After seeing Grady Hendrix give a presentation a few weeks ago on Paperbacks from Hell, I figured I'd give one of his books a shot. I mean, the guy was hysterical and I could not stop laughing. And after hearing such great things about Horrorstör, I figured I give it a try. I went into it expecting more of what he gave at his presentation, and after a line like this, "Trinity was one of those happy, super-popular, high-energy girls who reminded Amy of the creatures from Gremlins: she was fun for about half an hour, then you wanted to stuff her in a blender.", well, it seemed to reaffirm my expectations. Sadly, my expectations were not met.
For folks unfamiliar with the premise of the book, it deals with an IKEA-type box store that is haunted, although the employees aren't aware of it. Yet. What they are aware of is somebody sneaking in at night and vandalizing the store in little ways that wouldn't be noticeable unless you stumbled upon it. Like poop on one of the display beds. Since Corporate is planning a visit, the General Manager has tasked one of the floor managers with putting together a team to spend the night in the store with the hopes of apprehending the intruder. Enter Basil, the manager; Amy, a sales rep who gets by by doing bare minimum and avoiding her supervisor (Basil) as much as possible; and Ruth Anne, an elderly dedicated employee who has manned a register for a good number of years and someone who everybody (staff and customers) adores. During their first tour of the floors, Amy and Ruth Anne stumble across "happy, super-popular, high-energy" Trinity and her boyfriend of the moment, Matt. We get the impression that they are just finishing up some business before getting down to business (if you know what I mean, wink, wink), which is trying to film some footage of some ghosts, which they plan on showing to the networks with the hopes of getting their own ghost hunting show. Needless to say, all hell breaks loose, but not before they locate the intruder, who Trinity is convinced is a ghost. What follows is a lot of screaming, a lot of running, and a lot of playing hide-and-seek with an army of ghosts haunting the store as the group tries to make it out of the store alive.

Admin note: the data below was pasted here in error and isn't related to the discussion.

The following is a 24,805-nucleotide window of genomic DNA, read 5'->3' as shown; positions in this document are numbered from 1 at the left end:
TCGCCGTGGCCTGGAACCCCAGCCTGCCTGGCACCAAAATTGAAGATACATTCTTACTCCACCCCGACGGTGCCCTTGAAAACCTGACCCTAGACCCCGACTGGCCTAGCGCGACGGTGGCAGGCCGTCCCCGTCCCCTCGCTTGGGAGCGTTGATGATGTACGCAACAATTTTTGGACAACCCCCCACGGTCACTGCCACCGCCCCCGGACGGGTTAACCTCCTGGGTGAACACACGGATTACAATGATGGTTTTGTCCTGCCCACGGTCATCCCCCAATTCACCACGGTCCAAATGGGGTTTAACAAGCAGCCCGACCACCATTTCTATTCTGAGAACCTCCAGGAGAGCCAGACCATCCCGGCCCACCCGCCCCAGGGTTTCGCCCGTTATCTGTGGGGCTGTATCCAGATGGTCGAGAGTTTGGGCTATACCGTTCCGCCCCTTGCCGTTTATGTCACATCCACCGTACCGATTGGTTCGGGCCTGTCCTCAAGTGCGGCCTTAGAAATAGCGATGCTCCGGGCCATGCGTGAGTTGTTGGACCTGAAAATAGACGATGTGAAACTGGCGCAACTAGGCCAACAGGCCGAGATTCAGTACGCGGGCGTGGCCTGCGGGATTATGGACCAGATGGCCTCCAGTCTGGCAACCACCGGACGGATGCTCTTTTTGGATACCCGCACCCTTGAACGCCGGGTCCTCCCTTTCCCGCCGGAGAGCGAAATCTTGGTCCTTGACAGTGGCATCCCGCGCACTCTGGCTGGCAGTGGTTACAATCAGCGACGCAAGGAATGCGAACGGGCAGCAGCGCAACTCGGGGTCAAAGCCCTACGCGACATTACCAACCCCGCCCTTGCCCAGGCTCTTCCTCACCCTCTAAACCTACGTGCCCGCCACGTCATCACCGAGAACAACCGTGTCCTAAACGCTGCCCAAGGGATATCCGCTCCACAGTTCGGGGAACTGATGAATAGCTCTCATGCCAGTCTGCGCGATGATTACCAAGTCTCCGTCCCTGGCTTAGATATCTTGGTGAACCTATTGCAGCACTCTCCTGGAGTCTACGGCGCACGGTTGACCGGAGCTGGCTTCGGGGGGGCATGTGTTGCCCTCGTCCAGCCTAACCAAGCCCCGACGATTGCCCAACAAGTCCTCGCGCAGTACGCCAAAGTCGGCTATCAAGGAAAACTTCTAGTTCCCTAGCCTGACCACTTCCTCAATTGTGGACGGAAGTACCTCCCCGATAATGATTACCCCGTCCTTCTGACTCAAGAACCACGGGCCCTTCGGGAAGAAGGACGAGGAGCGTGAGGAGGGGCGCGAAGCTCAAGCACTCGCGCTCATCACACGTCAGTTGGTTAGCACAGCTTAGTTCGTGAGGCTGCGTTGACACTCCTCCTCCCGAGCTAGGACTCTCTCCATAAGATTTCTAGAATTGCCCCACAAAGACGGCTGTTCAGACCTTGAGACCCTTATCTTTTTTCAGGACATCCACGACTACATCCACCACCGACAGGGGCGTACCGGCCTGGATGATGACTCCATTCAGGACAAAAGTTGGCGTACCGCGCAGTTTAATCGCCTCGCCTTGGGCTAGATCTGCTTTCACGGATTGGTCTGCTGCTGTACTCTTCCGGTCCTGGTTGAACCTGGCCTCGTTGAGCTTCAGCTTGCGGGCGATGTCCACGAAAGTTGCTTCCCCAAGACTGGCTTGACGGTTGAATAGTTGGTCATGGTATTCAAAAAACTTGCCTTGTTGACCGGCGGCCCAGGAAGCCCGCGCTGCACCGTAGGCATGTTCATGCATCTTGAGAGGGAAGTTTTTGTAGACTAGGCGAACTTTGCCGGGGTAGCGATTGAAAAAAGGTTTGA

On the outside, it doesn't sound like a bad book, but it's not what I was looking for. I wanted funny ha-ha ghosts, and instead I got scary EEEEEK!!! ghosts, so you'll have to excuse me if I feel a little disappointed. I know, get over it, right? I'll try.
While I try to do just that, let's discuss the book itself. While effective on its own, it fails when you compare it to other books (and movies) that tell a similar story. And when I say it fails, I mean it doesn't deliver anything new, which, I admit, is hard to do when you are dealing with one of the oldest tropes in the horror genre. While reading it, you can't help but notice the influences of films like Poltergeist and The Haunting. Recently I read another haunted house novel, The Siren and the Specter by Jonathan Janz, which really creeped me out. Again, it didn't offer anything ground-breakingly new, but what it did have was atmosphere, and while reading it, I actually caught myself starting at every sound and getting up to turn up the lights. Toy Box, a film I recently watched, attempted to take the haunted house a step further, and the creators gave us a haunted motor home. And I felt that was missing from Horrorstör. You get the impression that Hendrix was more concerned with the chain of events than developing a genuinely creepy atmosphere. And he tended to rely on the tried and true rather than risk trying something new. In so doing, he gives us a supernatural adventure story rather than a creepy (or funny) ghost story.
His characters are quirky when we are introduced to them, which provided ample opportunity to venture into the Ha-Ha territory, and while he may have tested the waters by sticking a toe in, he refused to take the plunge and kept us in the EEEEK! territory. And normally I prefer when an author keeps us within the mindset of one central character, Amy turns out to be a rather blah! character once the story gets going, and you come close to not liking her because she's only out for herself. About three quarters of the way through the book, she redeems herself. She's still blah, but not nearly as selfish as she was in the beginning. I can't help but wonder, though, what would have happened if somebody like Trinity was the central character, or if we had the opportunity to see things from the POV of other characters.
So is Horrorstör worth reading? Despite the issues I had with it, it was a fun, fast-paced read (not as great as everybody made it out to be, but enjoyable enough even if it wasn't funny), and if you're looking for a way to pass the weekend, this is an ideal book. However, if you're looking for something to chill you late at night, I think you'd do better looking elsewhere.